Windows Azure Mobile Services (WAMS) has been around for a while by now but the bandwagon has rolled out some significant improvements lately so it’s time to revisit. The perhaps most interesting (and enabling) change is the “Custom API”-feature. Until now, WAMS, was limited to acting as a CRUD-backend to your apps. Now, with Node.js as server language, we can develop “real” applications.
This is me spelunking with these features….
For completeness I’m starting from scratch
Create your WAMS application
Fill in the form. Sample below:
Now you should have an application created for you.
Now, the cool thing here is that Microsoft actually will create a boilerplate project for you with all the blanks filled in. Just select technology and download.
Create the Custom API
Just select API in the top menu and then click Create at the bottom. You should see this dialog now:
Testing the API
The simplest way to test the new API is through either Fiddler if you are on a Windows box, or with the cross platform Chrome-app Postman. Open a new tab in Chrome and click on “Web store” in the lower right corner. Search for “postman” and download.
In postman you just type your URL for the api where it says “Enter request URL here” and change the verb from GET to POST.
So, I paste my URL https://classon.azure-mobile.net/api/order and change to POST and press Send.
And… I receive a 401 Unauthorized.
Why? Because as you remember from above the default permissions was “Anybody with the application key” and we didn’t provide one.
So, click on the Headers tab in Postman (top right). And enter X-ZUMO-APPLICATION as the name and paste in your application key as value. Now, when you Send you should get the 200 Hello World response.
Go to the Service Bus section of the azure management portal and click “Create”. Type in a name of your namespace as it is called. Give it a name and select the same region as you did with the Mobile Service. So, done.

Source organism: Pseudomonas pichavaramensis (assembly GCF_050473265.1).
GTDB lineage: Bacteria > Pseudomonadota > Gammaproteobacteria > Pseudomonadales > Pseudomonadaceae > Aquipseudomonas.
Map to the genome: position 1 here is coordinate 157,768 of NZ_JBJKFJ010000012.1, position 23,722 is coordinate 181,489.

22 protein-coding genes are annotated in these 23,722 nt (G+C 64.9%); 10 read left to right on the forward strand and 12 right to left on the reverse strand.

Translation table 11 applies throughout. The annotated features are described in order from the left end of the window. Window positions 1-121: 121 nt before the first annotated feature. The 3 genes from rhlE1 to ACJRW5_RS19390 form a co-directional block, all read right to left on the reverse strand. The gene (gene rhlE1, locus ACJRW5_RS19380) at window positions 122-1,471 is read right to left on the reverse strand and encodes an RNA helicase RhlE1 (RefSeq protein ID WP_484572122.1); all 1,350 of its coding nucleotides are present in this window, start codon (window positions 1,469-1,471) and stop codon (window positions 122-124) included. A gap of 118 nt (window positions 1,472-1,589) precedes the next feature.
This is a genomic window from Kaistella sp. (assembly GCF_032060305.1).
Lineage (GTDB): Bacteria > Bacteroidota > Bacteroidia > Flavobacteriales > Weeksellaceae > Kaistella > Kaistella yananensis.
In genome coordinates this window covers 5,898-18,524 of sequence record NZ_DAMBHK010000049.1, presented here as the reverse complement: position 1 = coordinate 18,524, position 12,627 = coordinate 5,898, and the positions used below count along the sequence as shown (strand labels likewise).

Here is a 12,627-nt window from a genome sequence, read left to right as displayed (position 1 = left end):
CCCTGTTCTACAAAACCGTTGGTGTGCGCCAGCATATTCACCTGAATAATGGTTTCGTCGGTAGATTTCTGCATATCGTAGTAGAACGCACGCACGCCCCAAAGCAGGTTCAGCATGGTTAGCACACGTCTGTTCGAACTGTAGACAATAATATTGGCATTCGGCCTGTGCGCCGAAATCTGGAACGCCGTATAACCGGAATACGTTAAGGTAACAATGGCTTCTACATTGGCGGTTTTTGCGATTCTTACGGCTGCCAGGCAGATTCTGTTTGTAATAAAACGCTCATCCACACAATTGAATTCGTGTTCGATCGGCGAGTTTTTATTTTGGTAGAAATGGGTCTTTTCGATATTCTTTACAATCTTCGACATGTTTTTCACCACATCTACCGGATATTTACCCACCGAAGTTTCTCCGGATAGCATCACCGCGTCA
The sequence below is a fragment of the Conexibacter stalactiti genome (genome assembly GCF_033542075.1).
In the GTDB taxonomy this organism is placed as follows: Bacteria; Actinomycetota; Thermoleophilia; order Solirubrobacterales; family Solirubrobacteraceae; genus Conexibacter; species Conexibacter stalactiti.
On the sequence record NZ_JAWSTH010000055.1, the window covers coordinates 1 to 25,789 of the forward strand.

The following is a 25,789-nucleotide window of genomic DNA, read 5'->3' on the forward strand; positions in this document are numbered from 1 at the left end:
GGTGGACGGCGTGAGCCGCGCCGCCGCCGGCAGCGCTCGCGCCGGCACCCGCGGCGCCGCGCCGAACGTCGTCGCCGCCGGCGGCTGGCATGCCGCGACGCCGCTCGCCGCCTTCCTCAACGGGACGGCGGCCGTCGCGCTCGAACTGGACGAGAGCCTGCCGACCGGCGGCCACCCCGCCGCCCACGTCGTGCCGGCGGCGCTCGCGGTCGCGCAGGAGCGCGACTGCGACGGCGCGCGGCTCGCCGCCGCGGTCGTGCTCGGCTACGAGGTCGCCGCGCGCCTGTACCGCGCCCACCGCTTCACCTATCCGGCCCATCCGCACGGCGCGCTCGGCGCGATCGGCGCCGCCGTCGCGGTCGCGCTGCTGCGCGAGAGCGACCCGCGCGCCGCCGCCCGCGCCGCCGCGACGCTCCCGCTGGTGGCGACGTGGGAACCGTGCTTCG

To access this “bus” we need two things; the name and the access key. To get the key you click at the bottom where it says “Connection Information”. A dialog with a lot of connection stuff pops up. Press the copy-icon to the right of “Default key” to copy your key to the clipboard. Paste it somewhere where you can find it as we are going to be needing it when we continue to develop our api.
Connecting Mobile Services to Service Bus
What is happening here? Well, at line 2 we are using require to get an instance of the azure-sdk for Node.js. Line 3 is actually creating a reference to our Service Bus-namespace (in my case ‘marcus’). Here, as the second parameter, is where your key should go. The rest is kind of self explanatory. CreateQueueIfNotExist does just that. The first time it accessed the queue will be created. At line 9 I’m composing the message I’m going to send to our backend and the at 12 it flies away.
A few caveats: the properties of the message are not arbitrary. The ‘body’-tag will be handled as the actual body of the BrokeredMessage.
More about reading the message in C# in a later post.
Testing the api with a JSON workload
In our previous test we didn’t use any workload. Hence the lack of Content-Type in the headers. So, modify (in Postman) the request like so:
To see that the message didn’t just disappear but really ended up in the queue, go to the Service Bus section again and open your namespace.
You should now have a ‘orderqueue’ with a length other than 0
From here it is just to consume the queue from where ever you prefer.